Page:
"You Asked and We Listened"
Recently, President Barack Obama made a brief, but well-publicized trip to Puerto Rico. Pundits and political scribes compared his visit to one taken by President John F. Kennedy fifty years ago, the last American President to visit the island. In glowing terms they described his interest and commitment to the nearly four million Puerto Rican residents. Unfortunately, like much of what President Obama does, it was long on rhetoric but short on substance.
The President’s visit to Puerto Rico should have been a conversation with her citizens about their pressing issues, such as jobs and the economy. Instead, it was more like a quick stop at the neighborhood ATM. The people who live on the 110-mile by 30-mile island, known as the “shining star of the Caribbean,” deserved much better.
President Obama and his fundraising team arrived in Puerto Rico primarily to curry favor with donors. The Democrat Party boasted that this visit demonstrated that the President and his party are the true friends of Hispanics around the United States, especially in south and central Florida. The media fully understood the true motives, pointing out during the days leading up to the trip that the President was attempting to gain an edge with Puerto Ricans living in the Sunshine State.
The President’s three-hour stopover can best be compared to grocery shopping at a convenience store. He ran in, got what he wanted, then left with little interaction with anyone except the cashier. Ironically, the commercial flight time from Washington’s Reagan National Airport to Luis Marin Airport in San Juan, is 3.5 hours, nearly 30 minutes longer than the length of the President’s entire visit to Puerto Rico.
I point out the President’s itinerary because soon after his cameo appearance, I had the opportunity to spend three days in Puerto Rico. I spent time visiting and talking with Puerto Rico’s young leaders and young Republican leaders from around the U.S. at their annual conference. I had a great meeting with Governor Luis Fortuño as he shared with me the hard decisions he has had to make turning around their economy, paying down the island’s $3.3 billion debt by the end of his first term and creating a business climate that will grow jobs. I met with elected officials from across the island, both Republicans and Democrats.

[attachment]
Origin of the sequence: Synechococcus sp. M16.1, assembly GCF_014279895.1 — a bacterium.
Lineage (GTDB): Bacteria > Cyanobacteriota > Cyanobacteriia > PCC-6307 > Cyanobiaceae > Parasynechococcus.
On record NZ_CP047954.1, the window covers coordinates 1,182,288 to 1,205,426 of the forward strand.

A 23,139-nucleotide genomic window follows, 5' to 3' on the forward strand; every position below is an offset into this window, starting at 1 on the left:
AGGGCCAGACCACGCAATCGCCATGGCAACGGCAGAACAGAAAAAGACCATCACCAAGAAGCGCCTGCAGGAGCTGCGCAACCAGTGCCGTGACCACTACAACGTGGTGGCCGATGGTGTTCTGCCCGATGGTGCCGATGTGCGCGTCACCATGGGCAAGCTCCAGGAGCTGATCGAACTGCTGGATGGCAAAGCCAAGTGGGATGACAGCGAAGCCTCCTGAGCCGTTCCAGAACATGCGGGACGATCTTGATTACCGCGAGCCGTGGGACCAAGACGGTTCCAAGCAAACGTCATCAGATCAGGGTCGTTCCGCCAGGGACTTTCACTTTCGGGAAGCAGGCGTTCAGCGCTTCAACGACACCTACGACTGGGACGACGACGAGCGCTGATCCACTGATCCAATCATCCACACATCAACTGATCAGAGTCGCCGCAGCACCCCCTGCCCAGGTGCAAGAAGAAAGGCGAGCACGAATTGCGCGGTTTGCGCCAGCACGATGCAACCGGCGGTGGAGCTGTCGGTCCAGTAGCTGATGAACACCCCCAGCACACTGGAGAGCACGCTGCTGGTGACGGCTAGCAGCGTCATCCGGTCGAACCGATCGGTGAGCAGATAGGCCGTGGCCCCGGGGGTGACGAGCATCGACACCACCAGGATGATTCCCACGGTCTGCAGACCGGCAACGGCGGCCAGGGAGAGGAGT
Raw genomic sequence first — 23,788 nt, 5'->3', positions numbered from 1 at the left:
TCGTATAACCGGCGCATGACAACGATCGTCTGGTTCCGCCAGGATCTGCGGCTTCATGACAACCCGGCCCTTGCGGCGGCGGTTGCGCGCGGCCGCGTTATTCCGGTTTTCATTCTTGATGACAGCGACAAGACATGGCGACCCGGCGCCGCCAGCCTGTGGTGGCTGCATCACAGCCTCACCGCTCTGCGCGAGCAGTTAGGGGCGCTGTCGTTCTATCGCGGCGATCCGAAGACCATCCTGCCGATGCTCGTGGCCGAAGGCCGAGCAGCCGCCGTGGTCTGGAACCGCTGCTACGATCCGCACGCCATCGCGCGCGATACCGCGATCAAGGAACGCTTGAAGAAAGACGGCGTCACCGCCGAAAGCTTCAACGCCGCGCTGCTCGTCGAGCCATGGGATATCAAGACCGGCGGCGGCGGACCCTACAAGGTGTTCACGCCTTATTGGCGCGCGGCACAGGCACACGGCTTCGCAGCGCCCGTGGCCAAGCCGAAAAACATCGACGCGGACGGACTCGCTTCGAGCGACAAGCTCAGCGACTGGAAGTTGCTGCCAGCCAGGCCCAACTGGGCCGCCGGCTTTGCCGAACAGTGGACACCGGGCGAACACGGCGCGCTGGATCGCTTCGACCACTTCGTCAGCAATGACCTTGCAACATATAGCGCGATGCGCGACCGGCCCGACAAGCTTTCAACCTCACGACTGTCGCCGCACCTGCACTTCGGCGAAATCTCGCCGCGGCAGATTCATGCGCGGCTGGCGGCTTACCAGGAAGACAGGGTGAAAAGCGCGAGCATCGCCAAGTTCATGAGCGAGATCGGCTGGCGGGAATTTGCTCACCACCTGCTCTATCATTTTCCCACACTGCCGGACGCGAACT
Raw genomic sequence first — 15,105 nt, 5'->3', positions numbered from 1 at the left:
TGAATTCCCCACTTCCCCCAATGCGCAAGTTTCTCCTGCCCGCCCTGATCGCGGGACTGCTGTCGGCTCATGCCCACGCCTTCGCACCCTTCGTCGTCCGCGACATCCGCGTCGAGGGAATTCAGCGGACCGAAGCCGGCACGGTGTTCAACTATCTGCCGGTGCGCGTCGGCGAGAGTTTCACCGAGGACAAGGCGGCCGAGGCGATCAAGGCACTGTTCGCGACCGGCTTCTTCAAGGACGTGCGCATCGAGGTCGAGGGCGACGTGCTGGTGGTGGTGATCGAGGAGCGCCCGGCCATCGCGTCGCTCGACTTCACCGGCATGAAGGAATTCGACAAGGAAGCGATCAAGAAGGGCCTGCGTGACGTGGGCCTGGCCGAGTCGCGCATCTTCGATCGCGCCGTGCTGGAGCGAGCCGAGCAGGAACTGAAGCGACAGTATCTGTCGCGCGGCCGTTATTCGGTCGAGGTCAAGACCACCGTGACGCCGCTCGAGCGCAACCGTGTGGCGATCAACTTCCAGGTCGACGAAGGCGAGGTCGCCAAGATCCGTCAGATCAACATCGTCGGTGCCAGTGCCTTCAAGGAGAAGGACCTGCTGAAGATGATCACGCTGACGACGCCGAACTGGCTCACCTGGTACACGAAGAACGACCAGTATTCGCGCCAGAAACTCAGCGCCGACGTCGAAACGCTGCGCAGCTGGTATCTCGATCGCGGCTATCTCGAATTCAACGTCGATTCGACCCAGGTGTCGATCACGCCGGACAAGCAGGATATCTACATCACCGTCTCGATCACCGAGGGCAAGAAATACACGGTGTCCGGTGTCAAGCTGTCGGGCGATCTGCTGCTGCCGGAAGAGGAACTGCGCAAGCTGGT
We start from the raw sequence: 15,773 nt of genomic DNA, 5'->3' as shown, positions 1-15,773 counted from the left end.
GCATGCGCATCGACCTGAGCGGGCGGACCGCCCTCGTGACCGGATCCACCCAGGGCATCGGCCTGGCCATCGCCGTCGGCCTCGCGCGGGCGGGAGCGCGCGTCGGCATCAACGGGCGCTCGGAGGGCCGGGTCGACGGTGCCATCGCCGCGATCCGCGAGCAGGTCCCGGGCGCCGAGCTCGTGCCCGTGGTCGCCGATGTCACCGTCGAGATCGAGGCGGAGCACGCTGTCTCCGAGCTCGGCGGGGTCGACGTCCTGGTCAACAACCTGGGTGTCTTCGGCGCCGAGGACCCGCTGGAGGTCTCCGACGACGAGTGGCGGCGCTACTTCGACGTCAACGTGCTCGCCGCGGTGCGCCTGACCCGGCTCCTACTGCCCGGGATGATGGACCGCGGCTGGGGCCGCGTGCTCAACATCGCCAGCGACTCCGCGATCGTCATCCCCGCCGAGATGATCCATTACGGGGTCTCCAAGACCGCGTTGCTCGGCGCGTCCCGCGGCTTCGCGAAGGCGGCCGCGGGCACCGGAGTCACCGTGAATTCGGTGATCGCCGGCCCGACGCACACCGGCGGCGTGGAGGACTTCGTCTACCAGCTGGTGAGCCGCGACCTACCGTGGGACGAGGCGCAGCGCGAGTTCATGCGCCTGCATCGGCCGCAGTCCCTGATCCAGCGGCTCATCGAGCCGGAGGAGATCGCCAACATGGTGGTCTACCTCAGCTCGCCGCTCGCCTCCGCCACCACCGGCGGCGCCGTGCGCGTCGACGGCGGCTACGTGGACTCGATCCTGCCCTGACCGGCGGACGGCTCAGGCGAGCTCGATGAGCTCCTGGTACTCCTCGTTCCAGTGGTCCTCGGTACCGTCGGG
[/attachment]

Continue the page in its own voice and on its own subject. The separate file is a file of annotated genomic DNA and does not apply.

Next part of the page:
I had the opportunity to address a Rotary Club luncheon and participate in a very passionate discussion on the issues weighing most heavily on the minds of Puerto Ricans. I quickly learned that the people of Puerto Rico are excellent students of history. Puerto Ricans are increasingly disillusioned with President Obama’s stewardship of the economy and the on-going empty campaign rhetoric of the Democrat Party.
Our fellow American citizens to the southeast of Florida have a rich history. Puerto Ricans have made immeasurable contributions to this country both economically and in service to the United States in time of war, beginning with World War I and continuing to today in Afghanistan and Iraq. They are Americans that want the same things that we want on the mainland: jobs, a strong economy, a good education for their children and a better future for the next generation.
I left Puerto Rico feeling much richer from my time and my experiences there, including sitting down to dinner with a Puerto Rican family and their friends. The President missed that kind of experience by racing past citizens waving their American and Puerto Rican flags standing along the roadway as he headed for the airport after a three-hour stay. As Co-Chair of the Republican Party, I was honored to have had the beautiful island of Puerto Rico open her doors to me and blessed that her people opened their hearts to me. I will never forget it.
It was not Puerto Rico’s people that lost in the President’s brief 3 hour visit – it was the President’s loss. And Puerto Ricans have to ask themselves, “We waited 50 years for that?”
Sharon Day is the Co-Chairman of the Republican National Committee. She can be reached at RNCCoChair@gop.com.